Arcomano, a Robbinsville resident, grew up in Brooklyn, in a home where art was not really a priority, where more importance was placed on science. Her father taught medicine at Stony Brook University on Long Island, and her mother was a stay-at-home mom.

She studied Fine Arts at Cornell University from 1974 to 1976, then transferred to Barnard College, where she received a BA in art history in 1978. Arcomano then did her graduate work at the University of Chicago, where she earned an MA in art history in 1981.

Prior to working in Princeton, Arcomano was manager of collections and exhibitions at the Rubin Museum of Art (RMA), in New York. She held the position of associate director for the Georgia O’Keeffe Museum Research Center in Santa Fe, New Mexico, and was also exhibitions coordinator at the Bard Graduate Center: Decorative Arts, Design History, and Material Culture in New York.

Although Arcomano says she has always known she wanted to be involved in visual art, a love of science has been there, too. Some of her fondest childhood memories are of visits to the science museums and planetariums in and around New York City.

“When I first saw these paintings, it reminded me of my school trips to the Hayden Planetarium, that magical feeling of looking up,” Arcomano adds. “These paintings by Butler conjure these early childhood memories, that same sense of wonder.”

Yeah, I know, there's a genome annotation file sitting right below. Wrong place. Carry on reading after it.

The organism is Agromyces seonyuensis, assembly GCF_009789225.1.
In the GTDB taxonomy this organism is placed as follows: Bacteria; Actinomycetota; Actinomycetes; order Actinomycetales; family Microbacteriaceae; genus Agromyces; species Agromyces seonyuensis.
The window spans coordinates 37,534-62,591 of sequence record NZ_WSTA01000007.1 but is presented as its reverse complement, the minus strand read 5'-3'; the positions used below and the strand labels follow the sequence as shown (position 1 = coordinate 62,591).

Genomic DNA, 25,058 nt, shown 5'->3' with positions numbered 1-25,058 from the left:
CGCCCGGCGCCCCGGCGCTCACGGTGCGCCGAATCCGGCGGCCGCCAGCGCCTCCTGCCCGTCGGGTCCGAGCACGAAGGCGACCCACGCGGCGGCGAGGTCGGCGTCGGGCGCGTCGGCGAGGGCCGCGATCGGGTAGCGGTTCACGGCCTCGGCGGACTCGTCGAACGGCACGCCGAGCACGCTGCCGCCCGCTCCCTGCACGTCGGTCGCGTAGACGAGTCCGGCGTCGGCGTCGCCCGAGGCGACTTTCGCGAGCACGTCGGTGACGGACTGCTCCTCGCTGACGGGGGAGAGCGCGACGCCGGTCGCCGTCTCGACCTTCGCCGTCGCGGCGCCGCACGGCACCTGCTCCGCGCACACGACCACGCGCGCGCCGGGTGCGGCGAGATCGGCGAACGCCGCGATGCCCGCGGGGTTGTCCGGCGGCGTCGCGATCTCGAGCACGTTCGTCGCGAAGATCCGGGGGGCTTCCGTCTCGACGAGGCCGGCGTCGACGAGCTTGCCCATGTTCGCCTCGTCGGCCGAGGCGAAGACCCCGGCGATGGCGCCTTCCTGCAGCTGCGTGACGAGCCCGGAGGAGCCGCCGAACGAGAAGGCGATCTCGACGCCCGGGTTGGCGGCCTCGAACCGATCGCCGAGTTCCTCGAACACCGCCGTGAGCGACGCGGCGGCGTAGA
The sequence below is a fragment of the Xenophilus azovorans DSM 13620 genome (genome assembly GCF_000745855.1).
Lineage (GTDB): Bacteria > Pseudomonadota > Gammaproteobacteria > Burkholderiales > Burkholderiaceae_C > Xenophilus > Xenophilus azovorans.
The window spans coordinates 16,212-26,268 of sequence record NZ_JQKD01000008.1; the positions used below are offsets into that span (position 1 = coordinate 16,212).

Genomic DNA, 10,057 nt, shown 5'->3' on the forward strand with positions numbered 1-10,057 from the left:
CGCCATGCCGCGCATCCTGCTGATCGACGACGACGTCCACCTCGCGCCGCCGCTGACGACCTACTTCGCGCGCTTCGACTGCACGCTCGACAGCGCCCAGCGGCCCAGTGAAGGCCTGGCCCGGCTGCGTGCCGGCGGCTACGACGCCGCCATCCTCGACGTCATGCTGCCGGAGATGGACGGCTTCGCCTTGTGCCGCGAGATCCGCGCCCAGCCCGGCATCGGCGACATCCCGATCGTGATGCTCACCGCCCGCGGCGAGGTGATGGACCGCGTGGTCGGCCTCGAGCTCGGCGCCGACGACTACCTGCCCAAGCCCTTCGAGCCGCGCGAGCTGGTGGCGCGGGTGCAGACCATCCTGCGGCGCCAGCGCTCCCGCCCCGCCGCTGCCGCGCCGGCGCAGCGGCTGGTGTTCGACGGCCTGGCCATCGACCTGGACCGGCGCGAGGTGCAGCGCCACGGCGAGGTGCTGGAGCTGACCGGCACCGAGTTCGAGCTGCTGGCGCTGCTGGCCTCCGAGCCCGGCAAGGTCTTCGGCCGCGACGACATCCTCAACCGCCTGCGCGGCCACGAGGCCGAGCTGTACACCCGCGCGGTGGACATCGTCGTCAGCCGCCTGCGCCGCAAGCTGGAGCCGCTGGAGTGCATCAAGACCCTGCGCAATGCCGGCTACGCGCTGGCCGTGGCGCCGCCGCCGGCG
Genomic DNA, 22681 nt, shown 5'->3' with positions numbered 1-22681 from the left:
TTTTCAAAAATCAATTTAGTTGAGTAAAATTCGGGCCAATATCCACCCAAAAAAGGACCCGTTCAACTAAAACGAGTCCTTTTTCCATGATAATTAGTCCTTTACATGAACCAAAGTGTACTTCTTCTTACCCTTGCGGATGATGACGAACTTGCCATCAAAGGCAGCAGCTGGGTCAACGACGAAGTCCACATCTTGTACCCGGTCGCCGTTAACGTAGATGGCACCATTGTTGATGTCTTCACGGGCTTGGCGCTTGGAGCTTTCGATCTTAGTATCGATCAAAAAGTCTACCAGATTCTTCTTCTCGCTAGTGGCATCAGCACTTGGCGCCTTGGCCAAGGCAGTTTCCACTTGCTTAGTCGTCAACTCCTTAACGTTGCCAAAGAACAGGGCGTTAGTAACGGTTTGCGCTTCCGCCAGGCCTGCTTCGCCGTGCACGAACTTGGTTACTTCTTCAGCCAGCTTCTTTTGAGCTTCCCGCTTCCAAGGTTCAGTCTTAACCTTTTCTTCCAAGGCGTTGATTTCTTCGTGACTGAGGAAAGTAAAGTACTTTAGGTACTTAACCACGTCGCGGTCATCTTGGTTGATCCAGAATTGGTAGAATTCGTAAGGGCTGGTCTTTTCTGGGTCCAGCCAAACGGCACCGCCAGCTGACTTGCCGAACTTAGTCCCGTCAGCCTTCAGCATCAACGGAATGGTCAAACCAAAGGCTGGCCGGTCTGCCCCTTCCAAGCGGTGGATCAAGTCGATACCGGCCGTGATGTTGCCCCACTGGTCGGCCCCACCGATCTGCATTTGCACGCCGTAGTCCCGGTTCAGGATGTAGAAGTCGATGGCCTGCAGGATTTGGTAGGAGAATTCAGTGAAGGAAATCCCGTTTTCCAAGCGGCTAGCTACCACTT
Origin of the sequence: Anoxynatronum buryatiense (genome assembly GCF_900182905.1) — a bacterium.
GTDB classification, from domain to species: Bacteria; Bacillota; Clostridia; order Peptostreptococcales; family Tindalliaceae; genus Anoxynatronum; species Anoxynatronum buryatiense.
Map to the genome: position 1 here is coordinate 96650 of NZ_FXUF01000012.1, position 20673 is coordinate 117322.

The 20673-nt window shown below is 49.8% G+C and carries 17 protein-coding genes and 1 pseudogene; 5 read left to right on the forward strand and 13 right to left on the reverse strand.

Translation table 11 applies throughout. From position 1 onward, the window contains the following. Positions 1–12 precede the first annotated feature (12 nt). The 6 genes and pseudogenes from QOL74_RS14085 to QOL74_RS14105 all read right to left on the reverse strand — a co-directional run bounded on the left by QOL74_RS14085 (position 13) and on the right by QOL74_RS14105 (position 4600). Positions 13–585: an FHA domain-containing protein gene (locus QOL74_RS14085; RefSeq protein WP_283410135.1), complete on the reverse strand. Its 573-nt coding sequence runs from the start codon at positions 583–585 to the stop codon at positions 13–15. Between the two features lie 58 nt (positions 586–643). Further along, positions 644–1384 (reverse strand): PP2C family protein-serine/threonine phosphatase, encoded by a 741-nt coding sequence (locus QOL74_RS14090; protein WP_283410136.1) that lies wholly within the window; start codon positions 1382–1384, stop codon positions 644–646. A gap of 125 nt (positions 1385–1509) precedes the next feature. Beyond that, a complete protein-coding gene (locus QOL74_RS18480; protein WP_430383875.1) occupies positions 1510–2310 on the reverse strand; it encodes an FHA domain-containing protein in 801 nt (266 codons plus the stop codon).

“Art has always been a big part of my life, and I’ve always imagined a career in art,” she says. “In my first year of college as a fine arts major I aspired to be an artist for an archaeologist. This never came to be, but my first job after graduating college, before graduate school, was at the American Museum of Natural History in New York, where I worked for a world renowned paleontologist as departmental secretary for ‘Micropaleontology Press.’”

“That’s why I love working here at Princeton,” she adds. “The work takes me out of the art museum, onto, and all around the campus. For example, the Butler paintings hung elsewhere on campus, but it’s all art, it all tells stories.”

Arcomano imagines that certain science-loving (and science fiction-loving) folks of different generations will come to see “Transient Effects” and catch a little Butlermania.

“I was thinking that science teachers and maybe the children of science teachers will come to the museum,” she says.

“But also maybe the generation that looked at amazing space illustrations, or people who watched the astronauts being launched into space, watched the moon landing — I hope that’s who comes to the show,” Arcomano says.

“Butler knew what he was doing, so his works were instructive, as well as inspirational,” she says. “They’re scientific but also quite beautiful. I’m really happy that Butler has this presence here and now, especially given his connection to Princeton.”

Transient Effects: The Solar Eclipses and Celestial Landscapes of Howard Russell Butler, Princeton University Art Museum, through Sunday, October 8. Free. 10 a.m. to 5 p.m., Tuesday, Wednesday, Friday, Saturday and Sunday; 10 a.m. to 10 p.m., Thursdays. Closed Mondays.

Panel Discussion, 101 McCormick Hall, Thursday, September 28, 5:30 p.m. Reception at the museum to follow. Free.

Family Day: Celestial Art. Saturday, October 7, 10:30 a.m. to 4 p.m. Free. 609-258-3788 or artmuseum.princeton.edu/transient-effects.